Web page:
Birmingham City 1
BARRY FRY, Birmingham's never-predictable manager, had told Ken Charlery that however well he was playing he would remain a substitute because he had scored all but one of his goals this season after coming off the bench. He was proved right at Elm Park when Charlery scored his fifth substitute's goal of the season and his fourth in three matches to enhance Birmingham's promotion challenge.
Fry had watched Birmingham struggle in the first half, had a subliminal tape played at half-time and then sent on all three substitutes. Despite the Reading fan Uri Geller watching, and presumably concentrating, in the stands, Fry's logic and magic combined and Charlery continued where he had left off in midweek when he scored two goals in extra time against Tranmere in the Coca-Cola Cup.
Although Birmingham threw themselves into yesterday's game with their usual rugged power, they soon became frustrated by Reading's competent defence and patient creative midfield work. But the outcome on an increasingly slippery pitch was an endless first half of dull play lacking direction and directors.
The referee might have added some purpose had he awarded a penalty when Reading's Lee Nogan was tackled roughly by Andy Edwards, but he only entered into the dispirited nature of the weather and match, and turned down the appeals.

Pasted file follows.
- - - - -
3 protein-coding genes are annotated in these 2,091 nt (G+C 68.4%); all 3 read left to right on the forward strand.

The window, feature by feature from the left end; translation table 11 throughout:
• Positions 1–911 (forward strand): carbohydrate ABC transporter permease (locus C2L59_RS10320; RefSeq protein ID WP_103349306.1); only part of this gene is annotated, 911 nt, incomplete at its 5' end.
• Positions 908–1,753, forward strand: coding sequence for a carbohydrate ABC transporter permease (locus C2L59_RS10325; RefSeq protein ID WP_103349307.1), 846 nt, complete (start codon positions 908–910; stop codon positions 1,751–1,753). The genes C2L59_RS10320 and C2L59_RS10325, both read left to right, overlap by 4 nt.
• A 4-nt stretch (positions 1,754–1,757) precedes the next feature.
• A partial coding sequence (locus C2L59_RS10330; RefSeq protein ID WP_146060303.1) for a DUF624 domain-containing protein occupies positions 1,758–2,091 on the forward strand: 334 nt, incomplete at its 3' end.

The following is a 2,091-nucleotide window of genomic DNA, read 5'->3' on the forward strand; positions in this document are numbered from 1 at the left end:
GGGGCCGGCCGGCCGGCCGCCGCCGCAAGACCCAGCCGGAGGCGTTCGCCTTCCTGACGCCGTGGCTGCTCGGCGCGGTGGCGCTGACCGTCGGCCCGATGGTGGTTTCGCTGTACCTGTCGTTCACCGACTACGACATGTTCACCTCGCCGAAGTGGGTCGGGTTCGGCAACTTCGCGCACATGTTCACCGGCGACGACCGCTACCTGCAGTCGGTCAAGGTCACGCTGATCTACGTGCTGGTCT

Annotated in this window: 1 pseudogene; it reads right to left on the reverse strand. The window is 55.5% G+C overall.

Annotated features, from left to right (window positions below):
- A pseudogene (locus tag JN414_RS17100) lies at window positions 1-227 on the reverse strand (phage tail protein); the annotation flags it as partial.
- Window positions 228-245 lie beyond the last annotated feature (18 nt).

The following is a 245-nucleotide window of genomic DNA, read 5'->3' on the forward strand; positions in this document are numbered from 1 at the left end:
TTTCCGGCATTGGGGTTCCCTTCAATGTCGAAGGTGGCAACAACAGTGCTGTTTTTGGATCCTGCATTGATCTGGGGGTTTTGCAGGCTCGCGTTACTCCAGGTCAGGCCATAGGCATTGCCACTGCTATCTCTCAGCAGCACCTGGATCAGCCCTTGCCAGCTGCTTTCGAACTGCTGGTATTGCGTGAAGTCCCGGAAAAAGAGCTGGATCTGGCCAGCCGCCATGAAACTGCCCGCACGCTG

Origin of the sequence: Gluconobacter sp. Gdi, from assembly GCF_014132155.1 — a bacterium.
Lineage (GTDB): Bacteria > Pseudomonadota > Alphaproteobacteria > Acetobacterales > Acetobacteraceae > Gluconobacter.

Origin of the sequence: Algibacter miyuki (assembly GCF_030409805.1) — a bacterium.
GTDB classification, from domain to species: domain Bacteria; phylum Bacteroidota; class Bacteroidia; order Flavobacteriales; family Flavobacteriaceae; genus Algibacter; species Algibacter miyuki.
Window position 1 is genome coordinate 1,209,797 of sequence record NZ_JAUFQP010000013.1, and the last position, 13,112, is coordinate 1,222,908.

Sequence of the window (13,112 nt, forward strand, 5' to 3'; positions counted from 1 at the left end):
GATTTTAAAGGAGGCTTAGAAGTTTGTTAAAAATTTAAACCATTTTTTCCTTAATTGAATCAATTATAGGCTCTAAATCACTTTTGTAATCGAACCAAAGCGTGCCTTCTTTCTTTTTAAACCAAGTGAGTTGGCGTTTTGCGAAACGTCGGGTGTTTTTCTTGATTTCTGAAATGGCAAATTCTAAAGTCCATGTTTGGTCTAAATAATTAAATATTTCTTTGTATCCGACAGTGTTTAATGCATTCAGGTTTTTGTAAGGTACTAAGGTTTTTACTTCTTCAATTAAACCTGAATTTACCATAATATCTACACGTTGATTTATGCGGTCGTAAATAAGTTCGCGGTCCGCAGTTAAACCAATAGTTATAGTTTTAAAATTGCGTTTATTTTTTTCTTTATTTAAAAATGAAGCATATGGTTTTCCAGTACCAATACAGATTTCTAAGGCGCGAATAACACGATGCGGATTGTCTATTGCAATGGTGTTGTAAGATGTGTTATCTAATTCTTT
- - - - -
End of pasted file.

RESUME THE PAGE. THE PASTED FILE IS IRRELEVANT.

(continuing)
All the time the effective Edwards and Liam Daish got their considerable bulk in the way of Nogan, and none of Reading's possession or efforts to push men forward from midfield amounted to more than an occasional threat to the Birmingham goal.
Fry's decision to send on all his substitutes after half-time had immediate effect when Charlery's close-in header, after a move involving all three, was cleverly turned over the bar by Chris Woods. A minute later Charlery again drove a dangerous shot a foot wide. Reading reacted quickly, Mick Gooding and Stuart Lovell having successive shots instinctively parried by Ian Bennett.
Charlery's inability to keep a regular place in the Birmingham side has become irrelevant since he seems inspired by being kept on the bench until needed.
Here he capitalised on a penalty-area mistake by Michael Gilkes after 74 minutes and struck an accurate drive past Woods, the former England goalkeeper who until then had been formidable.
Reading ended as Birmingham had begun with a prolonged onslaught, but it was Fry's intervention that won the day.Reuse content